A very long time ago I worked in radio. One thing I learned in radio is that even if everyone hears a message/commercial at the same time, not all listen to it in the same way. Radio stations repeat and repeat for this reason. Repetition eventually sinks in and ensures and more universal understanding.
Introducing teachers to new tools, practices or initiatives must happen in stages, and must take place personally. Sure, you can present a major project to all teachers, but when it comes down to putting it in action, face-to-face conversation and support is important. Each teacher is fighting to improve something in their practice and understanding their current set of priorities allows you to see where there is room for what you wish to see happen. It will not happen any other way. Trying to do it en mass is acting on assumptions that are usually incorrect.
Get to know your teachers.
Clear communication
I like to tell people all the time that to do my job right I must drink a lot of coffee. Though I love coffee, the reason this is accurate is that I sit with many people individually to tell them the same thing over and over, over coffee. Sending emails is okay for operational information of how to use a tool, for example. For an initiative to be successful each player must be clear on their role and responsibility.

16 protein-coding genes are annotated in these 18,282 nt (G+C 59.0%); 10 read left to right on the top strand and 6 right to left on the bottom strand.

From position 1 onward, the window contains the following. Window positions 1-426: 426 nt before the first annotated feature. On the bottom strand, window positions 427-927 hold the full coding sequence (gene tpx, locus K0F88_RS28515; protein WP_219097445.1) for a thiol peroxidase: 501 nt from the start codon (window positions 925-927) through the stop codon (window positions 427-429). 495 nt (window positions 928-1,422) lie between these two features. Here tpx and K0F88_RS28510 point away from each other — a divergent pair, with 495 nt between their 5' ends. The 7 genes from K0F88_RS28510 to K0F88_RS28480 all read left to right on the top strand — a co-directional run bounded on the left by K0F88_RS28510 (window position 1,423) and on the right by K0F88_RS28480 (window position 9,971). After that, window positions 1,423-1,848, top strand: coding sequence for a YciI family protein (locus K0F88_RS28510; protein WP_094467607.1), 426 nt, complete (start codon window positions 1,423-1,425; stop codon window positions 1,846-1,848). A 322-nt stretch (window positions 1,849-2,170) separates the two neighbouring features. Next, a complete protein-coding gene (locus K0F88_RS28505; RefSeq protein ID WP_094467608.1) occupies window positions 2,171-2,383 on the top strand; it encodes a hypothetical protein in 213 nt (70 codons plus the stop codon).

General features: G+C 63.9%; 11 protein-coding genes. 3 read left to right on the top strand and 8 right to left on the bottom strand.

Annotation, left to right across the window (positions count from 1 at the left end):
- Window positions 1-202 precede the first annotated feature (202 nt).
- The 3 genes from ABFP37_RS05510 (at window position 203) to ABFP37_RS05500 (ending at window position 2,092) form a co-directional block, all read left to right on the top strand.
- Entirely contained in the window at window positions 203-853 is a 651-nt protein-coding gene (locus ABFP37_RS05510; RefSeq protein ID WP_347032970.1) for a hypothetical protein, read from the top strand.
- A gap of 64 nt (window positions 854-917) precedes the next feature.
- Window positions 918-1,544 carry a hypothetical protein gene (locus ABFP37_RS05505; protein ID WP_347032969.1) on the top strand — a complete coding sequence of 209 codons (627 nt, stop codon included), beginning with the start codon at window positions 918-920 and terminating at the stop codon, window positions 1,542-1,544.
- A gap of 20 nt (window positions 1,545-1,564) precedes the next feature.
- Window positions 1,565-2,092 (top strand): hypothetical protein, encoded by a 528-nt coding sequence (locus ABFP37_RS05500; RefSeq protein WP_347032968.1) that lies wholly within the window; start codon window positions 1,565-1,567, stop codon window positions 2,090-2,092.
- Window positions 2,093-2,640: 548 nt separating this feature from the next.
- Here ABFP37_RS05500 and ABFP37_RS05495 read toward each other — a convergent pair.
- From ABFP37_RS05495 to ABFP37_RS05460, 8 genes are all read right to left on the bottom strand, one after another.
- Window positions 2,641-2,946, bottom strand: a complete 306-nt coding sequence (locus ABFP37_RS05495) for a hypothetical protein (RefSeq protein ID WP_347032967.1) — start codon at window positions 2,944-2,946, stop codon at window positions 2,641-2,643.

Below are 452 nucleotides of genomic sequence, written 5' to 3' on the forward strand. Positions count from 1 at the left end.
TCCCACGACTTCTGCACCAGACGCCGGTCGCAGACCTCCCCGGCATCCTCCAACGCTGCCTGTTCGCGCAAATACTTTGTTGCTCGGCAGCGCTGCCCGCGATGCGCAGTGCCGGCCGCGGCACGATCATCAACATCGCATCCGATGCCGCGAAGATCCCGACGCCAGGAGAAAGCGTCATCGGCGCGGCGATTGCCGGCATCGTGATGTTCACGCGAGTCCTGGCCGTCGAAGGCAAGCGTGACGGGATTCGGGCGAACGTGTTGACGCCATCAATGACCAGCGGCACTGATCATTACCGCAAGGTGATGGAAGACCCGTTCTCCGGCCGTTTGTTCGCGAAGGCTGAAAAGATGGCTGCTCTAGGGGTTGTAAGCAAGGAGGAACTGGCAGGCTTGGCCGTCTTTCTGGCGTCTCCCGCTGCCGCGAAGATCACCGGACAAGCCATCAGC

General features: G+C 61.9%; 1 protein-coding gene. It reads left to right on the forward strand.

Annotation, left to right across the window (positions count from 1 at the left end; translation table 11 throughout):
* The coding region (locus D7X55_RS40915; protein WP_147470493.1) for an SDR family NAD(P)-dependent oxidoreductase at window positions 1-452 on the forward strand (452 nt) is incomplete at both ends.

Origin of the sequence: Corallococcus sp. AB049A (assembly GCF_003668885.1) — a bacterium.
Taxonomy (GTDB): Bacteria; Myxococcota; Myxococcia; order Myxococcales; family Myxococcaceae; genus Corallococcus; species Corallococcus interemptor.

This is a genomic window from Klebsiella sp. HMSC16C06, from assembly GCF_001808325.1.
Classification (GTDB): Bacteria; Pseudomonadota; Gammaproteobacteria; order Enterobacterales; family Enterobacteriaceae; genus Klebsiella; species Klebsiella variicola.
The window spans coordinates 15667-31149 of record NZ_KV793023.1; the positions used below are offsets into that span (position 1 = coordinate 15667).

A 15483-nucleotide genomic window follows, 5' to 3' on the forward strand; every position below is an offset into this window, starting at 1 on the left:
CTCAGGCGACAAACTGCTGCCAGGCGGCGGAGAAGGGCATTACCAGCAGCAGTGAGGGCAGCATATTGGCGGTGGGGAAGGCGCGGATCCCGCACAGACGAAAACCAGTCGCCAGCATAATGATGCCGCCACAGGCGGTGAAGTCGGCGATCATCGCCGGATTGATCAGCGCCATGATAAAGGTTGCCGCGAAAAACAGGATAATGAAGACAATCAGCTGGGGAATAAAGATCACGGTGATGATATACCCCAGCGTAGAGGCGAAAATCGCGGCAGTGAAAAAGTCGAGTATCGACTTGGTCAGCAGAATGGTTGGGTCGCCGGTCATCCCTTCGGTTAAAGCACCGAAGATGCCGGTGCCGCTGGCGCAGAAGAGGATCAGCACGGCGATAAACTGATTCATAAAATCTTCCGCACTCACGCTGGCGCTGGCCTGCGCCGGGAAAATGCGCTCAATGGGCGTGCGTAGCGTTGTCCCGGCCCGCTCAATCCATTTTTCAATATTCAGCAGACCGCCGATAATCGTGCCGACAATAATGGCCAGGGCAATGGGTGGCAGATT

I worked one year under Tom Northrup, at the time Headmaster Emeritus at The Hill School in Virginia. He came into the school where I was as Interim Head of School. One thing that I loved that he did all the time was that he would have town-hall type meetings with many people in the room. Say we were preparing for parent-teacher conferences. He would ensure we all knew our role. He would then ask questions to some people in the room, such as, “if a parent calls asking about their schedule, what will you say?”, and, “if it rains, where will you place yourself to be more useful?”. Over time, this practice made our events run more smoothly, our own actions become more assertive, and our confidence to increase. We each had a place, a role to play, and a way to act. With a bit of repetition we were clear what we needed to do, and if we were not, we could trust one of our colleagues to help us out, without having to go to the top. Tom was a basketball coach, too, so he ran his teams in this fashion.
Patience, patience, patience